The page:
Do club owners have to pay ASCAP/BMI if they have a juke box playing CD`s that have already given royalties to the writers/publishers of those songs on the CD?

    I am a friend of Gerry Stover, Don`s son, and Gerry every now and then gets a check in the mail from songs that his dad wrote, or claimed to have written, and Don has been dead for quite a few years now....paying royalties to an heir is not helping the writer of the song so something is missing I am afraid....It really don`t bother me because I have never published any of the songs that I have written but have recorded them on CD`s and sold the CD`s, maybe I am missing out on some big money....

    Willie

  12. #37
    Moderator MikeEdgerton's Avatar
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    Default Re: NASCAP charging for bluegrass jams!?

    Most jukeboxes in bars aren't owned by the bar, they are generally owned by a company that places them there and I would assume the owner of the jukebox would be required to buy a license. The modern machines keep track of what songs are played.

  13. #38
    wood butcher Spruce's Avatar
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    Default Re: NASCAP charging for bluegrass jams!?

    A little bird told me that the enforcement of this whole deal is supposedly one of the mafia's legitimate businesses...

  14. #39
    Moderator MikeEdgerton's Avatar
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    Default Re: NASCAP charging for bluegrass jams!?

    I'll go out on a limb and say if that was true not many bar owners would be complaining. I spent 20 years in the trucking business in New Jersey, I do know how things work. I have a friend that works for one of the agencies.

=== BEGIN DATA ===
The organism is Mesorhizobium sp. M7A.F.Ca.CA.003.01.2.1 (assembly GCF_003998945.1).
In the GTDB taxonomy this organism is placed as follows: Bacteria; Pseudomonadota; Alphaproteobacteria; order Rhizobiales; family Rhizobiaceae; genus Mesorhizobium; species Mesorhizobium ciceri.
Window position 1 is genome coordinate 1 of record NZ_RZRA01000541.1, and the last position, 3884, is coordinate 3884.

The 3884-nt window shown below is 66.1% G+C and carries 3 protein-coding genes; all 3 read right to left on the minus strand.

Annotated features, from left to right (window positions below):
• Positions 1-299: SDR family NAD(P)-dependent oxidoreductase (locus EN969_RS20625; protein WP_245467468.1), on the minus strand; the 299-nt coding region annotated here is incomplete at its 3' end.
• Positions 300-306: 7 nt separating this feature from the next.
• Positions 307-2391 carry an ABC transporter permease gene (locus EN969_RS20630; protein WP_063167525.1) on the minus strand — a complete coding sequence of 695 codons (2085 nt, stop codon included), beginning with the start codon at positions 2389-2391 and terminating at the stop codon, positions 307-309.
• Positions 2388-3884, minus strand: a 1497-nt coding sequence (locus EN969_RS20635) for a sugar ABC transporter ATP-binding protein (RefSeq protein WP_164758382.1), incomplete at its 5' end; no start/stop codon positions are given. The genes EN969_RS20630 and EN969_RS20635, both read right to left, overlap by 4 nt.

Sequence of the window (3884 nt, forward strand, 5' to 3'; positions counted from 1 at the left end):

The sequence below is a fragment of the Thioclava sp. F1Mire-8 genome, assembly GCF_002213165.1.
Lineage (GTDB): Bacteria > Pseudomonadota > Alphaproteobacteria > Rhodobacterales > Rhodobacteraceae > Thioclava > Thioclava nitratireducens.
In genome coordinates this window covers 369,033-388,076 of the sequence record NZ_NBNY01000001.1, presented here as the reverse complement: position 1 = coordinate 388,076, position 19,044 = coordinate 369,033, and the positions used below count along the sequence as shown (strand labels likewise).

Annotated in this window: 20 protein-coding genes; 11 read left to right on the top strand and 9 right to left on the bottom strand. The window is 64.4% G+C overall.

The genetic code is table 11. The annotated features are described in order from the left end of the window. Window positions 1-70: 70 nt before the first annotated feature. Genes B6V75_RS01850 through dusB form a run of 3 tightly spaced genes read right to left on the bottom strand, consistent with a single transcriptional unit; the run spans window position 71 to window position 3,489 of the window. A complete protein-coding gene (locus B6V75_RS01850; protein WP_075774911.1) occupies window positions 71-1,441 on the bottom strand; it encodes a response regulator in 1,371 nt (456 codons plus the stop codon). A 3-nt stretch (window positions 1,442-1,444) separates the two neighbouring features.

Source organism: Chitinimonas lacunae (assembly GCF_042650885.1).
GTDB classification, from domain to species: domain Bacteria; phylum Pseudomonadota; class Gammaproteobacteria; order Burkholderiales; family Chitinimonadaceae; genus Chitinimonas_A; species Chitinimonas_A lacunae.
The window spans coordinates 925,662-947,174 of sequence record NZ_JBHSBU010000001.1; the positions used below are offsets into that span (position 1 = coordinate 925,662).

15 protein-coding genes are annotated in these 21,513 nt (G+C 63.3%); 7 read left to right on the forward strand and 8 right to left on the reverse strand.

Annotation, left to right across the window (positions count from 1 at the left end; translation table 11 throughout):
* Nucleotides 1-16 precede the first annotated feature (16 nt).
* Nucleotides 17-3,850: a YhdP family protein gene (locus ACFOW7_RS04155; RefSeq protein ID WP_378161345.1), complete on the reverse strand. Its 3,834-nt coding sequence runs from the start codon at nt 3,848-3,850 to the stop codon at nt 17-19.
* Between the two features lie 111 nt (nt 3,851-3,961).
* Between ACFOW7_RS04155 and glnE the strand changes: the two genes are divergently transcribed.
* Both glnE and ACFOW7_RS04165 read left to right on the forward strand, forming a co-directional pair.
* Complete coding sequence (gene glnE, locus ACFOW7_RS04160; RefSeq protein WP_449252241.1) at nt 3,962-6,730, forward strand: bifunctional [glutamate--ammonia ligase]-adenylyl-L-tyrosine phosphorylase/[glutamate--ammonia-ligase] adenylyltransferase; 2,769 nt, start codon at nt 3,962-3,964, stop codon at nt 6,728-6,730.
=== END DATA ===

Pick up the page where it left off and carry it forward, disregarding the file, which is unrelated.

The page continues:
15. #40
    Mando accumulator allenhopkins's Avatar
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    Default Re: NASCAP charging for bluegrass jams!?

    Copyright holders don't get paid "in perpetuity," but it's getting close. Here's what the US Copyright Office (which is part of the Library of Congress) has to say:

    The term of copyright for a particular work depends on several factors, including whether it has been published, and, if so, the date of first publication. As a general rule, for works created after January 1, 1978, copyright protection lasts for the life of the author plus an additional 70 years. For an anonymous work, a pseudonymous work, or a work made for hire, the copyright endures for a term of 95 years from the year of its first publication or a term of 120 years from the year of its creation, whichever expires first. For works first published prior to 1978, the term will vary depending on several factors. To determine the length of copyright protection for a particular work, consult chapter 3 of the Copyright Act (title 17 of the United States Code).

    So the heirs of a composer/songwriter get the benefit of copyright protection for 70 years after his/her death. It is possible for the copyright holder to sell or assign the rights to a "work," and music publishing companies have accumulated rights to many "works," which is why someone like Michael Jackson could end up owning publishing rights to most of the Beatles' catalog, which had been purchased by Northern Songs Ltd.

    Is it a "bad" thing that the rights to intellectual property endure past the life of the creator, and that the creator's heirs also benefit? As pointed out several times above, if you perform or record a song written by someone else, you're using that person's intellectual property to benefit yourself, even if it's only tip money for beer. So it would seem, in fairness, that you should get that person's permission, and pay him/her for the right to do it, if the person wants payment.

    Beyond that, there's a dense thicket of details and questions. How much to pay, how to enforce property rights, how to deal with a third person like the licensing agency that's interposed between you and the creator, how to continue to have a thriving "grassroots music" environment and still provide permission and payment where they're due... No one ends up being satisfied, and the growth of the internet and its widespread dissemination of "intellectual property" without permission or payment has made things more complex by a huge factor.